The most apt link between the film industry and New York new media may be the mantra “Nobody knows anything.” With the arrival of agents in multimedia, “you get these guys who take a $200,000 project up to $2 million and it just falls through the floor,” Levy says.”There’s a lack of knowledge and the technology is constantly changing.” In this landscape, with no role models or even conventions, the industry understandably relies on a narcotic of “stars” and their success. Silicon Alley Reporter editor Jason Calacanis, who recently released a list of the Alley’s 100 most powerful players, believes such exposure is necessary. “This is a media industry and people are driving it,” he says. “Those who are opposed to [the star system] are just jealous of not being one.”
GH. Hovagimyan’s Soa(p Op)era for Laptops is melodrama distilled down to its elemental truth: no lingering stares or gauzy sex scenes, just noisy overacting at its finest. Except that nobody moves. For Thursday’s performance at Postmasters Gallery, four Powerbook 5300s—what the artist calls “synthespians”—speak, shout, and scat like Meredith Monk, from perches splayed out on stage.
The show relies on one of the oddest and most underused Apple features, the Macintalk text-to-speech application that makes the computers “speak” text. According to Hovagimyan, the 17 pre-set voices on the Powerbook, such as “Victoria” and “Ralph,” create “society in miniature”—”Victoria is a voice that is prim, but she’s a bitch, and Ralph is a doofus-y American guy,” he says. “There’s already a relationship there.” By adjusting the tone and pitch on the MIDI sound files, he makes the computers “sing blues riffs, slur, speak in Jamaican patois—things that they’re not supposed to do at all.”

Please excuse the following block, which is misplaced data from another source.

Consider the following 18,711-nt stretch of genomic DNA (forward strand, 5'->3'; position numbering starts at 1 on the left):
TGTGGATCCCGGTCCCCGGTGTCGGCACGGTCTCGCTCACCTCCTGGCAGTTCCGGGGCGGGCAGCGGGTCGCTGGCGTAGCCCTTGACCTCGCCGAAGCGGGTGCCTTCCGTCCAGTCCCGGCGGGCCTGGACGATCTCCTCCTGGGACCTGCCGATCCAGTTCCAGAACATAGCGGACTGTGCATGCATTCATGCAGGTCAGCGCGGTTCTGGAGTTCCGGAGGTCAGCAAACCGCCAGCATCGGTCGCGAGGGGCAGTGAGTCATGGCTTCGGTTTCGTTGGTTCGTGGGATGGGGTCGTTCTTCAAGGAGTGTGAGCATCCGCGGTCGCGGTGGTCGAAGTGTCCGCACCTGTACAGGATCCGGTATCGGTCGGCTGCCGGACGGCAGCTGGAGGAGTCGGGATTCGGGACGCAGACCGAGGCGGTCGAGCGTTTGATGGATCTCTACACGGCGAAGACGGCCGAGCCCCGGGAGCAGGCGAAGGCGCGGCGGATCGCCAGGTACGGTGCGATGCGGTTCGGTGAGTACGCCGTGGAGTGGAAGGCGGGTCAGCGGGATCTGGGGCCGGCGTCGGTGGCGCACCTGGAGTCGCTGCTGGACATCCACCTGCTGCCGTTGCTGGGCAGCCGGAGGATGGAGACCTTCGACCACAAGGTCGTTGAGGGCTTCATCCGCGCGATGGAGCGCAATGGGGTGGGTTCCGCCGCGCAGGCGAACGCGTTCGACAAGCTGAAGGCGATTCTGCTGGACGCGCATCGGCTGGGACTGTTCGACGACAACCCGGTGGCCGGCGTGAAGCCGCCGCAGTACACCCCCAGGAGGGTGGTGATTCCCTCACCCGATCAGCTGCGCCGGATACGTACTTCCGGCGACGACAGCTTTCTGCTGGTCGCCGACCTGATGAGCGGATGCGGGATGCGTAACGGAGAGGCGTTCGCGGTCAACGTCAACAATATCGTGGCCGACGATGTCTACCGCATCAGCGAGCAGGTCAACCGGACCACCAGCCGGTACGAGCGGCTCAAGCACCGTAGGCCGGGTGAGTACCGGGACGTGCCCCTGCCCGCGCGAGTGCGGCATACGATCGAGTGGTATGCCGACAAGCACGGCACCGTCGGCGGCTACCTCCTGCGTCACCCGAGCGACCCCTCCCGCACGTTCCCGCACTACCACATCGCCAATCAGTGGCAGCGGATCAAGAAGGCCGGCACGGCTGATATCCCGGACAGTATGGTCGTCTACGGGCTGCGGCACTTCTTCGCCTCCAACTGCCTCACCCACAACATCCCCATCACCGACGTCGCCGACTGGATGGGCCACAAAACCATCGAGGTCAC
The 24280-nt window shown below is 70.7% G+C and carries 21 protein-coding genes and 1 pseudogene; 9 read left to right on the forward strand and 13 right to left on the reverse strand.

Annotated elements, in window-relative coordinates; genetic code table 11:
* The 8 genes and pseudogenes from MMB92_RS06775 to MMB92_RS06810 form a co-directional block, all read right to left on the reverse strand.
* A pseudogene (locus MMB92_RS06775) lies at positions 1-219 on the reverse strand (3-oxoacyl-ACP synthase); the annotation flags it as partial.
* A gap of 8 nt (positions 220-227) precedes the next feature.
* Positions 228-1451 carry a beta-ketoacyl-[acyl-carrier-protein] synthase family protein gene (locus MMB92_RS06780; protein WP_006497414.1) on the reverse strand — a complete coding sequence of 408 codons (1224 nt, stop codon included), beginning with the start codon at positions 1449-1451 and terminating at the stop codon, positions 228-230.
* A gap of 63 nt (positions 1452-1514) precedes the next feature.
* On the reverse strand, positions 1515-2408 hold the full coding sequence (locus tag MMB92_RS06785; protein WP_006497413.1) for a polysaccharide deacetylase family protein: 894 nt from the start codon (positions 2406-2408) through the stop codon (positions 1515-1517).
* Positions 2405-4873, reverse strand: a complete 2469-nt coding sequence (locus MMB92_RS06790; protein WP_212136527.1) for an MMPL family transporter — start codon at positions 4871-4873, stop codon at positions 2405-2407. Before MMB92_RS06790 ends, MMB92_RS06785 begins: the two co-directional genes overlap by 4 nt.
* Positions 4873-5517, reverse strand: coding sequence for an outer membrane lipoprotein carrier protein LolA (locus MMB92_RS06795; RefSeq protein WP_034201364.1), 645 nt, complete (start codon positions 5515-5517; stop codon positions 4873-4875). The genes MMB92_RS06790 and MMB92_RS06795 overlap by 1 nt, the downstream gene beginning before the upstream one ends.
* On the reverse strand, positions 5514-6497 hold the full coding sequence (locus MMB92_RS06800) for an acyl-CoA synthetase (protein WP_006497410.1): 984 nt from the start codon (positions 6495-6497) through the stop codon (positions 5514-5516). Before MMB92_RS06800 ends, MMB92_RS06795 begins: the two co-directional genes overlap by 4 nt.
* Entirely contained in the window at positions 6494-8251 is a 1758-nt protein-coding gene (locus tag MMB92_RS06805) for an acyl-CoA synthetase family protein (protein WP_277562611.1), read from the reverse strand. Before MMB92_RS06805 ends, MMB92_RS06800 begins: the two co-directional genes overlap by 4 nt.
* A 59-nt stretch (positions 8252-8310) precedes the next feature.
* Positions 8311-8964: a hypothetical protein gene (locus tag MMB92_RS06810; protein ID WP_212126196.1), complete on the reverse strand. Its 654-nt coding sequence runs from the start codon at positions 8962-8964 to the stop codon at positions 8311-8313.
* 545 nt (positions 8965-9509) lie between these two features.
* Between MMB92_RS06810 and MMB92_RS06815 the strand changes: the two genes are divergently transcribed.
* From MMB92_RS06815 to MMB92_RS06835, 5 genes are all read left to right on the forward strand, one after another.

The performance runs through five dramatic segments, including an a capella rap, a rant at 300 words a minute, computer karaoke, and a “kitchen combat” between husband and wife while washing the dishes (scored to the sound of knives chopping and plates crashing). The blisteringly fast scat, called “Communicatin’ Frenzy,” is about a “Lolita type” seducing an older man, says Hovagimyan. “It’s like a DoubleMint commercial with seagulls and motorcycle sounds.”
Commissioned by the Museum of Contemporary Art in Marseilles, France, this week’s show of Soa(p Op) is just a prelude to a larger, mobile performance. The full-scale version, with the laptops on mobile armatures that interact, will be unveiled in April in France and later in New York. The work was developed through an e-mail file exchange between Hovagimyan and his sound artist, Peter Sinclair, who lives in France.
Though the work might mystify some, Hovagimyan, who started as a “no wave” performance artist in the ’70s and now produces and hosts the Art Dirt show on Pseudo.com, enjoys the deliberate confusion. After the Wired anniversary party, where the opera debuted, “people were coming up to me and saying, ‘What language is that?’ ” he says. “I said, ‘New York English,’ and then they said, ‘Oh, now we understand.’ ”
Thursday at 8, Postmasters Gallery, call 941-5711 for reservations.
Signal and Noise